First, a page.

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Museum at Arenal Observatory Lodge
Volcanology and Hydrology research
Arenal Volcano receives over 5000 millimeters of rain annually. The high rainfall has caused rapid erosion and frequent mudflows and landslides.
Smithsonian research projects – and others – have been completed a variety of topics, including:
- Eruption activity
- Reconstruction of details of the 1968 eruptions
- Reconstruction of details of pre-historic eruptions
- Measurement of acid rain
- Measurement of species regeneration in volcanically affected areas
- Measurement of changes in soil chemistry and mineralogy
- The effects of volcanic activity on local biology
The original Smithsonian volcano observatory facilities continue to attract researchers, and not only from the Smithsonian Institute. Scientists studying at the Arenal Observatory Lodge have come from the Smithsonian Institute, the Earthwatch Institute, the Organization of Tropical Studies, OVSICORI (Observatorio Vulcanológico y Sismológico de Costa Rica), the University of California, and other institutions interested in taking advantage of the lodge’s unique volcanic observatory location.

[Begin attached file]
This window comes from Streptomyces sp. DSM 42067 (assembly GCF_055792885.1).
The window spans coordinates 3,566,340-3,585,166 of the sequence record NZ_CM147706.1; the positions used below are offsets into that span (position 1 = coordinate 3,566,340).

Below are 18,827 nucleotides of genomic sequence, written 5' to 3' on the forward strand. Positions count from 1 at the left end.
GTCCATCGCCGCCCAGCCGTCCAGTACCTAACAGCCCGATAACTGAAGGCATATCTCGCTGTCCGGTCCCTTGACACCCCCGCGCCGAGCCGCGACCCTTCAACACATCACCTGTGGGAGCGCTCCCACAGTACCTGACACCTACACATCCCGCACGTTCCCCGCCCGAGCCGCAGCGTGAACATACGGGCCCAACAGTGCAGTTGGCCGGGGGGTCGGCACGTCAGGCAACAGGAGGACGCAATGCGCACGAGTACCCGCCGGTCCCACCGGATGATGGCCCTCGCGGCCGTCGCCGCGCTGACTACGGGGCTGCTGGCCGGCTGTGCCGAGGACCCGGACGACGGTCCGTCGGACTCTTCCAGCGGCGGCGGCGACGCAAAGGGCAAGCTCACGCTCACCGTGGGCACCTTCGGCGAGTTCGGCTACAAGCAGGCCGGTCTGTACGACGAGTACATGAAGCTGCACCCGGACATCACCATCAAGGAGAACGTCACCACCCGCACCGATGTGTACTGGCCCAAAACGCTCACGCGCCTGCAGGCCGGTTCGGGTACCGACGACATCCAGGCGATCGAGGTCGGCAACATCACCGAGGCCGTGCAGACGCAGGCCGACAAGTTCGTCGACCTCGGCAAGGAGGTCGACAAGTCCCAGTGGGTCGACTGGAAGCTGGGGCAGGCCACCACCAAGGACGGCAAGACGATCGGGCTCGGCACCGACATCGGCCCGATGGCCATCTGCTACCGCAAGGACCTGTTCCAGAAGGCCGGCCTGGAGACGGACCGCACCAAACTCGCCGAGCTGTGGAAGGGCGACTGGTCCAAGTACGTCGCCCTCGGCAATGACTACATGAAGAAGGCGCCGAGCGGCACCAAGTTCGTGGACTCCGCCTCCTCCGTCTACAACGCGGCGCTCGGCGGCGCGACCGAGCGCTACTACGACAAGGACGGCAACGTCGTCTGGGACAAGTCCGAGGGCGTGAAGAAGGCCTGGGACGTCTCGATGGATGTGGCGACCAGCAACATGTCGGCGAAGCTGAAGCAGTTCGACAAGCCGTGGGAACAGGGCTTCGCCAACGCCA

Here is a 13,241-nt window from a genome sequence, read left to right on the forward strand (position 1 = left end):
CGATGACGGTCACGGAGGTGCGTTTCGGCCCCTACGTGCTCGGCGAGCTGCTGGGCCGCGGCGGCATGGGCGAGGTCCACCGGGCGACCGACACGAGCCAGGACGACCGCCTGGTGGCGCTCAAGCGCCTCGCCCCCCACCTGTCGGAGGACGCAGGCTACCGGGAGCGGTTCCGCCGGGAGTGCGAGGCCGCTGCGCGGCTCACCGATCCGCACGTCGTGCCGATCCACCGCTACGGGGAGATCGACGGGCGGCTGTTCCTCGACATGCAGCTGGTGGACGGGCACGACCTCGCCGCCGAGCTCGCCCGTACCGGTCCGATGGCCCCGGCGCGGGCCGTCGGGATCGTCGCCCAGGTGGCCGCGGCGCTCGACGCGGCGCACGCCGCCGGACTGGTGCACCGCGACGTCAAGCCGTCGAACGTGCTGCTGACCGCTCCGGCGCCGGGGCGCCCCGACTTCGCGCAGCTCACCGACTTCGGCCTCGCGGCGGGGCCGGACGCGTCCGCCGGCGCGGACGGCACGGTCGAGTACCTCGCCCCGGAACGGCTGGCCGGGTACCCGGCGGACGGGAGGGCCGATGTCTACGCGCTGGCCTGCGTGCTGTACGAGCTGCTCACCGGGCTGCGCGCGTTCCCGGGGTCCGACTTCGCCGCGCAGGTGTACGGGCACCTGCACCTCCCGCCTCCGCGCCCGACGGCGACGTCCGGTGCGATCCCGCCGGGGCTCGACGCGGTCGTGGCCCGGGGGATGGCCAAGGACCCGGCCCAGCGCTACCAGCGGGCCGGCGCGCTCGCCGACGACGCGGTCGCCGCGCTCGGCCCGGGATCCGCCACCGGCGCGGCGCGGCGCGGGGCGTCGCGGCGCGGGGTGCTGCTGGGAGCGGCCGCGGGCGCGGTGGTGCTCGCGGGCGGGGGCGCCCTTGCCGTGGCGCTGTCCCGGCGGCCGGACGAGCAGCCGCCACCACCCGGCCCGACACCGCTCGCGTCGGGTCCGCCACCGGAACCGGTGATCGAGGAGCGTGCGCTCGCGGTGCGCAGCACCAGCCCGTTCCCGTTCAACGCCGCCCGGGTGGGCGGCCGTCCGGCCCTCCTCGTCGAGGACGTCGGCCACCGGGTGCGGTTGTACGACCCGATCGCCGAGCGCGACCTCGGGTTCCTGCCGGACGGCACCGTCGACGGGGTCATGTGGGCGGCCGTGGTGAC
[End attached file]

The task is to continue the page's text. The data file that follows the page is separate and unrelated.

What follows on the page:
Hydrology, Not Just Volcanology
The Arenal-Corobicí Hydroelectric Complex is part a large-scale project undertaken by the Costa Rican Electricity Institute (ICE) to harness the huge energy-generating potential of Arenal Lake. The project included construction of two massive dams and the creation of Lake Arenal, a man-made lake covering an area of almost 90 square kilometers.
The hydraulic energy of Lake Arenal and its surrounding rivers account for almost 40% of Costa Rica’s energy production